Diabetes and Depression - What's the Connection (Continued)
If you think you are depressed, help is available
If you think you are depressed, or even that you might be, please talk to your health care provider.
If you are depressed, medication can help. A colleague of mine, Dr. Patrick Lustman from the Washington University School of Medicine in St. Louis, is one of the leading researchers on diabetes and depression. He did studies showing that an antidepressant medication (Prozac), and a form of counseling called cognitive behavioral therapy (CBT) were each effective in relieving depression in people with diabetes. Not only that, people whose depression was relieved also had lower A1c levels.
What depression treatment is right for you?
If you are depressed, either medication or counseling could help. Each has its advantages. Medication may be easier to get, while counseling has none of the side effects some people experience with antidepressant drugs. Some people get the most benefit from a combination of medication and counseling. Your health care provider can help you choose the depression treatment that's right for you.
CBT, the type of counseling used in Dr. Lustman's study, is designed to help people identify thoughts that fuel depression, examine these thoughts, and consider other, more positive and often more realistic ones that could contribute to feeling better. For example, telling yourself diabetes is impossible to manage can create a self-fulfilling prophecy. Since thoughts have a powerful effect on behavior, sometimes minor adjustments in thinking produce big benefits. So telling your diabetes is really hard (but not impossible) to manage could help fuel your motivation for doing all you can.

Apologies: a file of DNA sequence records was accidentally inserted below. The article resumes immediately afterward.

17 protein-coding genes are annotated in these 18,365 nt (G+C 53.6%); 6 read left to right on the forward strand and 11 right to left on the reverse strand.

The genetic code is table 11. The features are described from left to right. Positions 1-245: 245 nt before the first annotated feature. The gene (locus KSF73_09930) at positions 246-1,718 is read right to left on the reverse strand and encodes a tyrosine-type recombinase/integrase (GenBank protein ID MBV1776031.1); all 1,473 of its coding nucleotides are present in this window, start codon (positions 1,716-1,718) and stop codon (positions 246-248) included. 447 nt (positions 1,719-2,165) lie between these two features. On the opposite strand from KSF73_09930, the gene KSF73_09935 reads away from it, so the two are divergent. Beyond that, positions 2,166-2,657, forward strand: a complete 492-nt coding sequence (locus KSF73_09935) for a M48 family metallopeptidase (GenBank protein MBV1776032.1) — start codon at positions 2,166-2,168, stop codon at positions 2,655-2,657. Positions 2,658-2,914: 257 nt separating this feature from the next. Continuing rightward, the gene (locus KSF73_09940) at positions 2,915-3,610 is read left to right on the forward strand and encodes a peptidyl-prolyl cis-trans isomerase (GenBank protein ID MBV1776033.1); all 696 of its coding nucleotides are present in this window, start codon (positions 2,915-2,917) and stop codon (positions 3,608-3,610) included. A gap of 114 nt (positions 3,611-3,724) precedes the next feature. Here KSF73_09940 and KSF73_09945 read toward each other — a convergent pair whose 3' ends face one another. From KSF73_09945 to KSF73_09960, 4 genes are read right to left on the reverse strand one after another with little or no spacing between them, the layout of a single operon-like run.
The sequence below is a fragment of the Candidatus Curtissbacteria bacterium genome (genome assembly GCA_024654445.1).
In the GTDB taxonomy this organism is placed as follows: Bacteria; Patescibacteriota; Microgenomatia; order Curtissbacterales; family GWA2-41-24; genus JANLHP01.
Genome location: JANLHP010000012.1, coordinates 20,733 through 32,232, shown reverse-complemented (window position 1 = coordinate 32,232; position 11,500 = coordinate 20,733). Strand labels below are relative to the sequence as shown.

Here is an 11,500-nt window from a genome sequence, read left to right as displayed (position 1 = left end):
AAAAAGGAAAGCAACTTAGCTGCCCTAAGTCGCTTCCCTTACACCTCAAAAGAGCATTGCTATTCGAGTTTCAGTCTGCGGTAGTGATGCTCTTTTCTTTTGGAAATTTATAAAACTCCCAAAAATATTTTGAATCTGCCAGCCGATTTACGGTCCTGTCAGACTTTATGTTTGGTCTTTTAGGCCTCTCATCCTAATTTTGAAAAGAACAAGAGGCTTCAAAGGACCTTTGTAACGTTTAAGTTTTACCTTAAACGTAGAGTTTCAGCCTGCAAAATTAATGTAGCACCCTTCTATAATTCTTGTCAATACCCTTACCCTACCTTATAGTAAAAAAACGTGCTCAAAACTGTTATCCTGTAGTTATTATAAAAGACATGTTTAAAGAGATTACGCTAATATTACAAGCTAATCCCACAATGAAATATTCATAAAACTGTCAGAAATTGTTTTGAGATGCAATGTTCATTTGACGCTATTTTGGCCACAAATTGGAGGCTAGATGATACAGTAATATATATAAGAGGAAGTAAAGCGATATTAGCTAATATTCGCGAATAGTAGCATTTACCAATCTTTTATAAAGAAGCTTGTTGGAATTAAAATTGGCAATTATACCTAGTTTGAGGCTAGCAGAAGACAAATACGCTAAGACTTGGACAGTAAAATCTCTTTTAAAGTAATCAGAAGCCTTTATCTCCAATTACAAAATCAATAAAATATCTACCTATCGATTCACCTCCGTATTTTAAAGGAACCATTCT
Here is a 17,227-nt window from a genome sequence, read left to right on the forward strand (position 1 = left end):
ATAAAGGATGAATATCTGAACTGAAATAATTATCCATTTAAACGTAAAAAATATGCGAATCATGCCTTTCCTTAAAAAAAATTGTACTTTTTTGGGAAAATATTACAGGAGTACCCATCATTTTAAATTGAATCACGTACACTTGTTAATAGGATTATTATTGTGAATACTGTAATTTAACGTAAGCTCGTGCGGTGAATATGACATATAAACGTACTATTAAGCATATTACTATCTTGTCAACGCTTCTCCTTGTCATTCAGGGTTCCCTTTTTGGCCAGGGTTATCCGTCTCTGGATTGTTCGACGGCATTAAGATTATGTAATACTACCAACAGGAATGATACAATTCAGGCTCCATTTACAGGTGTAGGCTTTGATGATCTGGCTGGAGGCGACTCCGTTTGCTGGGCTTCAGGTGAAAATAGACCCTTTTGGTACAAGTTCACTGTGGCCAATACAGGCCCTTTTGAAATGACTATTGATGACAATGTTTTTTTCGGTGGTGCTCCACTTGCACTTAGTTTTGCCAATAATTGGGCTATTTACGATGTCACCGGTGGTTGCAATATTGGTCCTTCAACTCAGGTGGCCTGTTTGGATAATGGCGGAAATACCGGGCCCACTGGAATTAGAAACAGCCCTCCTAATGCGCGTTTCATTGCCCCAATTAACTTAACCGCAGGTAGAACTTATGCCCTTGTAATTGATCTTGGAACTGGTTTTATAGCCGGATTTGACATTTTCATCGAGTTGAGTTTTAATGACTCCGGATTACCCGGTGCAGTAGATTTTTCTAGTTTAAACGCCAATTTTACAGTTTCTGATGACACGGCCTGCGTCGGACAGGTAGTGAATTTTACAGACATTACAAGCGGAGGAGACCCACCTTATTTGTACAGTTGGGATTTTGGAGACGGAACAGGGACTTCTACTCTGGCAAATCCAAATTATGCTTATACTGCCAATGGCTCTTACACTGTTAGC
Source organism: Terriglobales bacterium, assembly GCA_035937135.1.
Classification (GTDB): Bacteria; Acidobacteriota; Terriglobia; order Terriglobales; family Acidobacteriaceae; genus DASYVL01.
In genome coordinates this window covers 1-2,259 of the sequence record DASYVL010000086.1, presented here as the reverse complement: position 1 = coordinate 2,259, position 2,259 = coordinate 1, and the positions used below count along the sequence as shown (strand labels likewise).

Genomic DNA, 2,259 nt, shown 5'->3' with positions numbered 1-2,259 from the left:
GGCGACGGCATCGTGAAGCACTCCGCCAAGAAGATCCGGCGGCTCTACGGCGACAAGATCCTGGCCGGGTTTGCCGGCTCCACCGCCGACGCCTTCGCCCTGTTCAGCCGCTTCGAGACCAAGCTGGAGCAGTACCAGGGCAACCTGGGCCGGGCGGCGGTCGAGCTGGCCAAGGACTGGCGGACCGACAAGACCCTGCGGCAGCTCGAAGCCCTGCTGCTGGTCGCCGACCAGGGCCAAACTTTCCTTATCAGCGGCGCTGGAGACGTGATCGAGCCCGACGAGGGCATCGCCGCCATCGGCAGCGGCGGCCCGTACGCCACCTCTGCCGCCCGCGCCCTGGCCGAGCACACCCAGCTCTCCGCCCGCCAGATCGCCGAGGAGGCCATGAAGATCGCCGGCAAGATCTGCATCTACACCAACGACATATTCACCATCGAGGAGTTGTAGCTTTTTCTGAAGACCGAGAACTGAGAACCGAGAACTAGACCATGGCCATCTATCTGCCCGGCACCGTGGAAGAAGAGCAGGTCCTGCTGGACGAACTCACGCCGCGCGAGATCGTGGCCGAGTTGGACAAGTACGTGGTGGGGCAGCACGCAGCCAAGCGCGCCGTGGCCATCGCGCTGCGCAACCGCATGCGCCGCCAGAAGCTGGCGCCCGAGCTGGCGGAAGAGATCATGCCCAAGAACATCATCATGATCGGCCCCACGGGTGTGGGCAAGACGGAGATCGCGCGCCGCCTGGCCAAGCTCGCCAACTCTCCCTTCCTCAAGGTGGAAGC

The benefits of effective depression treatment
Over the years I have had many opportunities to see the remarkable results of effective depression treatment. One woman told me that she had almost forgotten what it was like to feel good. Another patient talked about how much more energy he had – energy he could use to take better care of his diabetes. So if you need help, do something about it today.
Richard Rubin, PhD, CDE, is an Associate Professor in Medicine and in Pediatrics at the Johns Hopkins University School of Medicine in Baltimore, MD. An active member of the American Diabetes Association and the American Association of Diabetes Educators, Dr. Rubin has written over 100 articles, books, and book chapters for people with diabetes and for diabetes health care providers. He writes about emotional and behavioral issues related to diabetes for dLife.
NOTE: The information is not intended to be a replacement or substitute for consultation with a qualified medical professional or for professional medical advice related to diabetes or another medical condition. Please contact your physician or medical professional with any questions and concerns about your medical condition.
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